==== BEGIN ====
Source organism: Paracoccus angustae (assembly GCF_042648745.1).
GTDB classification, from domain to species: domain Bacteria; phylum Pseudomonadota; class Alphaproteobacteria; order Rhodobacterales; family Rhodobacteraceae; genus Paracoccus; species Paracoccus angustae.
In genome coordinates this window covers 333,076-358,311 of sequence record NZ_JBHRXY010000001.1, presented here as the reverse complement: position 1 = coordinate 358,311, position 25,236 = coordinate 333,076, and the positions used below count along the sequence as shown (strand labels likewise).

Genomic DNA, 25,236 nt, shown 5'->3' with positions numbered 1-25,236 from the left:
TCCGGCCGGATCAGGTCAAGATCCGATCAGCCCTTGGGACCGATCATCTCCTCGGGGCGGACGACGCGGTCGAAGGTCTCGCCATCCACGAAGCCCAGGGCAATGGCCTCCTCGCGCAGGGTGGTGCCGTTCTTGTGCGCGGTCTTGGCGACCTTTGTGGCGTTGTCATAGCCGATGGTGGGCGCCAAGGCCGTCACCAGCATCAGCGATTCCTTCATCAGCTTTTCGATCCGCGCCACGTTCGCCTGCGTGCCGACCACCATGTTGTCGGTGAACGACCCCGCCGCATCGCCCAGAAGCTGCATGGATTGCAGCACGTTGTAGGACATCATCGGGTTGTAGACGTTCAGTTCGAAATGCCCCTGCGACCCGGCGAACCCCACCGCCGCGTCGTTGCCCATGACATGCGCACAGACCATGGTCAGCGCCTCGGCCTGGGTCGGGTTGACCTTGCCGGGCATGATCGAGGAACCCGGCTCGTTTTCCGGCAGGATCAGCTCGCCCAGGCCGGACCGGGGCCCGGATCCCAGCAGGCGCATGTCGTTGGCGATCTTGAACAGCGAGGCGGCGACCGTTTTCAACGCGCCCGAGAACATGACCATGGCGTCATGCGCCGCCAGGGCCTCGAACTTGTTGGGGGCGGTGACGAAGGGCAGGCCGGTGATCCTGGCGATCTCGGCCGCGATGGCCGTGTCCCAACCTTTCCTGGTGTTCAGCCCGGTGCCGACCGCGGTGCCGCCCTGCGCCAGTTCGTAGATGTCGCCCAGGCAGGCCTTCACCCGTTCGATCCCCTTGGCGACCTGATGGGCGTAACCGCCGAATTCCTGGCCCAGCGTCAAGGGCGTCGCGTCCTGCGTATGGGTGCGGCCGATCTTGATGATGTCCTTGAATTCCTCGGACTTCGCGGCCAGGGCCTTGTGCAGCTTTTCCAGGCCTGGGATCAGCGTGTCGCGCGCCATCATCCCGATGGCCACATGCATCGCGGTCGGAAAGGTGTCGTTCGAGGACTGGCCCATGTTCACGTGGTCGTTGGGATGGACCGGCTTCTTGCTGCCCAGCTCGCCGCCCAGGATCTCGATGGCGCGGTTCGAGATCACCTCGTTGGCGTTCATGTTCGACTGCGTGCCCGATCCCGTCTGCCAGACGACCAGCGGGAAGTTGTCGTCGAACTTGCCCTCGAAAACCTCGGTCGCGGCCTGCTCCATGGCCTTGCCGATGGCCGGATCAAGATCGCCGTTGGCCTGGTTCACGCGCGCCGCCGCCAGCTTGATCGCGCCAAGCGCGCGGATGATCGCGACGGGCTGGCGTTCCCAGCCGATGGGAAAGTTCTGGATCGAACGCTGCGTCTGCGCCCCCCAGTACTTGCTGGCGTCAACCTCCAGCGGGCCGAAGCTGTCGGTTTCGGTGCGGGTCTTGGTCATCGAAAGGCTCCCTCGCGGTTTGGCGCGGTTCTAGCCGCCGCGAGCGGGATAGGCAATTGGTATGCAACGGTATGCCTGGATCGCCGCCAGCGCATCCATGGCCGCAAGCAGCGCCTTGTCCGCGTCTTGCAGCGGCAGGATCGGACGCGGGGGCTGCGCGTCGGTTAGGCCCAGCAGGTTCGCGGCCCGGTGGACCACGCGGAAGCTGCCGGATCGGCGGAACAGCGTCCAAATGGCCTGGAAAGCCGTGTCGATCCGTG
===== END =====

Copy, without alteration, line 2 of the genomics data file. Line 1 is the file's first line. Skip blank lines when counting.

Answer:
GTDB classification, from domain to species: domain Bacteria; phylum Pseudomonadota; class Alphaproteobacteria; order Rhodobacterales; family Rhodobacteraceae; genus Paracoccus; species Paracoccus angustae.